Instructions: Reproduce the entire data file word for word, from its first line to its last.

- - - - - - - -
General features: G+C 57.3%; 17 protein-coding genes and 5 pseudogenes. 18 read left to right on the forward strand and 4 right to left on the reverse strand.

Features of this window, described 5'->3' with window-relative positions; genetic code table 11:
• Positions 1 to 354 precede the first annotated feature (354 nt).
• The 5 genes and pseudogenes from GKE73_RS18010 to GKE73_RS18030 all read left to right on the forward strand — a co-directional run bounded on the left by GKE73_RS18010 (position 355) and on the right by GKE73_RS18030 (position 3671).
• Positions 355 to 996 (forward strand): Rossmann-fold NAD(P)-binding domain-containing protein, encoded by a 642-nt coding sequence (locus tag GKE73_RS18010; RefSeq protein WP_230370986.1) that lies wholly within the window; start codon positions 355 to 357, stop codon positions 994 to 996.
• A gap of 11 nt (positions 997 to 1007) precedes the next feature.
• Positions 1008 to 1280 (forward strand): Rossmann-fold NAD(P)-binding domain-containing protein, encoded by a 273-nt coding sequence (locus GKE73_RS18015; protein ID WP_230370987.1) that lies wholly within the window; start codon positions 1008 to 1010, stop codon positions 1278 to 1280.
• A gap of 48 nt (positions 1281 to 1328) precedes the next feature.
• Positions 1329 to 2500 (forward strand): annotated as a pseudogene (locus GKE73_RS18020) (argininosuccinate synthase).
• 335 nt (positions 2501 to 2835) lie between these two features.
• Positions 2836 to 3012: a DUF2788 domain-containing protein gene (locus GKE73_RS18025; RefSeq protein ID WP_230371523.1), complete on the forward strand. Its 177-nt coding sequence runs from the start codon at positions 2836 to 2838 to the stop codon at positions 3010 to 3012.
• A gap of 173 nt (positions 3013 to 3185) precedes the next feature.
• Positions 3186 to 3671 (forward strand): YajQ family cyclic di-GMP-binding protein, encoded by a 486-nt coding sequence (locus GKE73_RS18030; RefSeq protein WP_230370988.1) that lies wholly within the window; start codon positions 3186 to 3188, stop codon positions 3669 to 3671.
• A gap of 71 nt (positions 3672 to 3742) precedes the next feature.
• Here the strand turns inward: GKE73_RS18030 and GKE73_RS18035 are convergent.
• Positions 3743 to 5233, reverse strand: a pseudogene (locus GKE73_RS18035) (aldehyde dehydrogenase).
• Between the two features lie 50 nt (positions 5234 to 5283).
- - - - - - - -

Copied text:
General features: G+C 57.3%; 17 protein-coding genes and 5 pseudogenes. 18 read left to right on the forward strand and 4 right to left on the reverse strand.

Features of this window, described 5'->3' with window-relative positions; genetic code table 11:
• Positions 1 to 354 precede the first annotated feature (354 nt).
• The 5 genes and pseudogenes from GKE73_RS18010 to GKE73_RS18030 all read left to right on the forward strand — a co-directional run bounded on the left by GKE73_RS18010 (position 355) and on the right by GKE73_RS18030 (position 3671).
• Positions 355 to 996 (forward strand): Rossmann-fold NAD(P)-binding domain-containing protein, encoded by a 642-nt coding sequence (locus tag GKE73_RS18010; RefSeq protein WP_230370986.1) that lies wholly within the window; start codon positions 355 to 357, stop codon positions 994 to 996.
• A gap of 11 nt (positions 997 to 1007) precedes the next feature.
• Positions 1008 to 1280 (forward strand): Rossmann-fold NAD(P)-binding domain-containing protein, encoded by a 273-nt coding sequence (locus GKE73_RS18015; protein ID WP_230370987.1) that lies wholly within the window; start codon positions 1008 to 1010, stop codon positions 1278 to 1280.
• A gap of 48 nt (positions 1281 to 1328) precedes the next feature.
• Positions 1329 to 2500 (forward strand): annotated as a pseudogene (locus GKE73_RS18020) (argininosuccinate synthase).
• 335 nt (positions 2501 to 2835) lie between these two features.
• Positions 2836 to 3012: a DUF2788 domain-containing protein gene (locus GKE73_RS18025; RefSeq protein ID WP_230371523.1), complete on the forward strand. Its 177-nt coding sequence runs from the start codon at positions 2836 to 2838 to the stop codon at positions 3010 to 3012.
• A gap of 173 nt (positions 3013 to 3185) precedes the next feature.
• Positions 3186 to 3671 (forward strand): YajQ family cyclic di-GMP-binding protein, encoded by a 486-nt coding sequence (locus GKE73_RS18030; RefSeq protein WP_230370988.1) that lies wholly within the window; start codon positions 3186 to 3188, stop codon positions 3669 to 3671.
• A gap of 71 nt (positions 3672 to 3742) precedes the next feature.
• Here the strand turns inward: GKE73_RS18030 and GKE73_RS18035 are convergent.
• Positions 3743 to 5233, reverse strand: a pseudogene (locus GKE73_RS18035) (aldehyde dehydrogenase).
• Between the two features lie 50 nt (positions 5234 to 5283).